Creating useful alternative text for your images

Providing alternative text (alt text) for images is necessary to pass success criterion 1.1.1: Non-text content. On many of the websites I evaluate, it’s very common for alt text to be incomplete, incorrectly applied or missing entirely. When performing accessibility testing, I find it helpful to use a tool like this image bookmarklet to highlight all the images on the page and display their alt attributes.

screen shot of two images with alt attributes displayed by a bookmarklet tool.
Two webpage images highlighted using a bookmarklet tool for alt attributes

The key to writing good alt text is to consider the purpose of the image when trying to decide how to describe its meaning. Let’s look at five types of webpage images:

  1. Informative
  2. Actionable
  3. Decorative
  4. Redundant
  5. Complex

Informative images

These are images intended to convey pertinent information to the user. Most images in the main content of a webpage, like a photo supporting a news story, are informative images.

  • Informative images must have programmatically-discernible alt text that is accessible to people using assistive technologies (AT) like screen readers and braille displays.
  • Alt text must be meaningful and accurately convey the purpose and intent for those who can’t see it.
  • Alt text shouldn’t include words that identify the element as a graphic or image because screen readers announce that automatically.
  • Alt text should be concise. (We will look at complex images that require long descriptions separately.)

Let’s look at an example. Below is a screen shot of a table with two columns. Each table row lists a feature in the first column and has an icon of a check mark in the second column. The content author gave the check mark icon alt text of “check mark”.

screenshot of the header row and 2nd row of a table. the first column is labeled what's included and the 2nd column has a checkmark icon.
Alt text provided: check mark
<img class="block--center" src="icon-check.svg" alt="check mark.">

But what is the actual meaning of the symbol of a check mark in this context? It’s there to indicate visually which features are included. Better alt text would be the word “yes” because that conveys through text what the icon conveys symbolically. A screen reader would announce:

Table
Row two column one What’s included
Product research and development
Row two column two Included
Yes

Tip: End your alt text with a period (full stop). This prevents it from being announced by a screen reader like a run-on sentence with content the follows.

Actionable images

Any time an image is used as a link, button or control, it must provide alt text that conveys its purpose in that context so that AT users understand what will happen if they follow the link or activate the control. Let’s look at the following carousel banner image:

screenshot of an image with lots of embedded text.
Alt text provided: Forrester names OpenText a leader in ECM Content Platforms. Read the report.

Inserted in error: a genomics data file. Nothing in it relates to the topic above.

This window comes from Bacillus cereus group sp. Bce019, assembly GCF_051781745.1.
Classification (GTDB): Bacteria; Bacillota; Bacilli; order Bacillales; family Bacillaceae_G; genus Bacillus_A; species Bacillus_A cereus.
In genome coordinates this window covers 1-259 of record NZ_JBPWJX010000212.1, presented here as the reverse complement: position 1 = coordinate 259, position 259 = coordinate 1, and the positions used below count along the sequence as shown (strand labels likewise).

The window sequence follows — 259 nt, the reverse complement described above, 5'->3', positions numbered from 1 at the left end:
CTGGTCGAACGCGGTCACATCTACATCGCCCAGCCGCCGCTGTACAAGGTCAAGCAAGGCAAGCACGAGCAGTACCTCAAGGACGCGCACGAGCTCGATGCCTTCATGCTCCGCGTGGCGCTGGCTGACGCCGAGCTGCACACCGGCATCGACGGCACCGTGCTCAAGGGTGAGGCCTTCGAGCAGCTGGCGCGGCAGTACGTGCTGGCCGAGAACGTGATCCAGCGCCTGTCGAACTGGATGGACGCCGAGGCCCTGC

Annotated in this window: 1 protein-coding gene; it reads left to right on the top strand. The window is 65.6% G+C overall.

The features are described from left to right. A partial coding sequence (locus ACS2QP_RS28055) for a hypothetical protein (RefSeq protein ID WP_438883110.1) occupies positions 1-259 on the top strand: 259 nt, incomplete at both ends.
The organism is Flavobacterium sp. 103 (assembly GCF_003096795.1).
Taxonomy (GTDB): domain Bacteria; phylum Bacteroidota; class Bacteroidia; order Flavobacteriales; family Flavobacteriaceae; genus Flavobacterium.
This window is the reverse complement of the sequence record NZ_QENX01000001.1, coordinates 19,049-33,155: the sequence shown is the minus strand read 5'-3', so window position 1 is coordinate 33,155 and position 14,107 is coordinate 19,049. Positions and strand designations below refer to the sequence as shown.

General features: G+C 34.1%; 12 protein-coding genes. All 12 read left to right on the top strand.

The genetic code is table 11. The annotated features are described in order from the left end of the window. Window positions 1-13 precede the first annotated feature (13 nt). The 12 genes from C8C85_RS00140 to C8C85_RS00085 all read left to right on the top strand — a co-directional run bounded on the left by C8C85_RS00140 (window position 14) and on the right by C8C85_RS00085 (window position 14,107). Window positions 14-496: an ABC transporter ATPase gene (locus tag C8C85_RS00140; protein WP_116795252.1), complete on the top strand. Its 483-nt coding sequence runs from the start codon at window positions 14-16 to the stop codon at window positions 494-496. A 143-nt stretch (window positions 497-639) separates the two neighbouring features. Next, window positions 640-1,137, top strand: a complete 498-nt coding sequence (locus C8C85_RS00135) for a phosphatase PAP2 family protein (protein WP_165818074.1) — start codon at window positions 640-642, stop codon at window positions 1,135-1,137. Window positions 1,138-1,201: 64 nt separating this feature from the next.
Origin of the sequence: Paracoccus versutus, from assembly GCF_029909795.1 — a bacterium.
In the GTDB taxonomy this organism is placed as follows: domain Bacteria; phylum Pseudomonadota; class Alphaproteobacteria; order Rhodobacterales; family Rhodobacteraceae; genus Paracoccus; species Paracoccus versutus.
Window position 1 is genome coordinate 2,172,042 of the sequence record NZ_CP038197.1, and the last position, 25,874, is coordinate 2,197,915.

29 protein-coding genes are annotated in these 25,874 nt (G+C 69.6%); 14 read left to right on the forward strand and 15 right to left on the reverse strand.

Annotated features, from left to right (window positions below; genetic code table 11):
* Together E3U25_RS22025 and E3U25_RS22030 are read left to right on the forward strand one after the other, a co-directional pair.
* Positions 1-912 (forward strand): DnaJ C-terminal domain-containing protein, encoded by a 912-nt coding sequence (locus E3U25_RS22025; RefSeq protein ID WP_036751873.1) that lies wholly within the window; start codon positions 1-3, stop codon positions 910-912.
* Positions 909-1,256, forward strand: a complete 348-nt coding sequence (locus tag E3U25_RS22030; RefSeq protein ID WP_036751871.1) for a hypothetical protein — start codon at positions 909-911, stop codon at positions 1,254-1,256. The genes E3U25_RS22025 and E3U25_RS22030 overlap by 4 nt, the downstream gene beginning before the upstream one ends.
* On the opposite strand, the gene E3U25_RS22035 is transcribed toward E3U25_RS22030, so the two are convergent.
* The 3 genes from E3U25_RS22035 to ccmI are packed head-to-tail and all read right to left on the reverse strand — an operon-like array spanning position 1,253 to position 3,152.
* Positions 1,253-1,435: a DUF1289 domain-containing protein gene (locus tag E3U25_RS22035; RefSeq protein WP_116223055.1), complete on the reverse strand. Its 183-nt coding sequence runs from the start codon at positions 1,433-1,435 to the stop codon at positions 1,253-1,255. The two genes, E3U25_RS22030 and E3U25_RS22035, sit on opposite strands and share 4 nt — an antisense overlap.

<a href="/info/forrester-wave">
<img src="forrester-wave.jpg" alt="Forrester names OpenText a leader in ECM Content Platforms. Read the report.">
</a>

When an image is used as a link, its alt text must explain the purpose of the link or control.

Tip: Avoid embedding text in images when it’s possible to display the content using real text.

Decorative images

When an image serves a purely visual function, it doesn’t need to convey anything to AT users. All inline images must include the alt attribute on the <img> element but it can be empty when the context is decorative. If the alt attribute is missing, though, a screen reader will often try to announce the file name instead of moving past it to the next block of text.

screen shot of a block of text and link with a decorative image above it.
Decorative image, no alt attribute value needed
<img src="circuit-board.jpg" alt="">

Redundant images

Sometimes, an image is redundant because its context is conveyed by adjacent text. Like decorative images, it’s okay to have a null value for the image’s alt attribute if it doesn’t need to convey additional meaning to AT users. In the image below, a circle icon with the word “Process” is visible to the left of a heading reading “Digital Process Automation.”

screen shot of an icon with text that is redundant to the adjacent heading.
<img src="icon-process.svg" alt="">
<h2>Digital Process Automation</h2>

The icon is redundant to the heading text and serves a mostly decorative purpose. It doesn’t convey additional meaning.

Complex images

When an image is complex in nature, like a chart or diagram, alt text should should describe the image briefly. Provide a complete explanation in an associated long description. Some content authors use a supporting element like <figcaption> with an aria-describedby attribute to programmatically link the <figcaption> to <img>.

screen shot of a complex diagram with three circles and lots of embedded text.
Alt text provided: Diagram of the OpenText intelligent and connected enterprise.
<figure>
<img aria-describedby="long-desc" alt="diagram of the OpenText intellgent and connected enterprise." src="opentext-intelligent-and-connected-enterprise-graphic.jpg">
<figcaption id="long-desc">The OpenText EIM Suite and OpenText Cloud combine to support EIM applications and EIM platforms with an intelligent information core of automation, AI, APIs and data management.</figcaption>
</figure>

The long description should be visible for sighted users as well as they might benefit from the robust explanation, particularly when it comes to lengthy charts and graphs.

Conclusion

Alt text is both simple and complicated at the same time but a little forethought into the purpose of your images in each context goes a long way towards making them meaningful for AT users who won’t perceive them visually.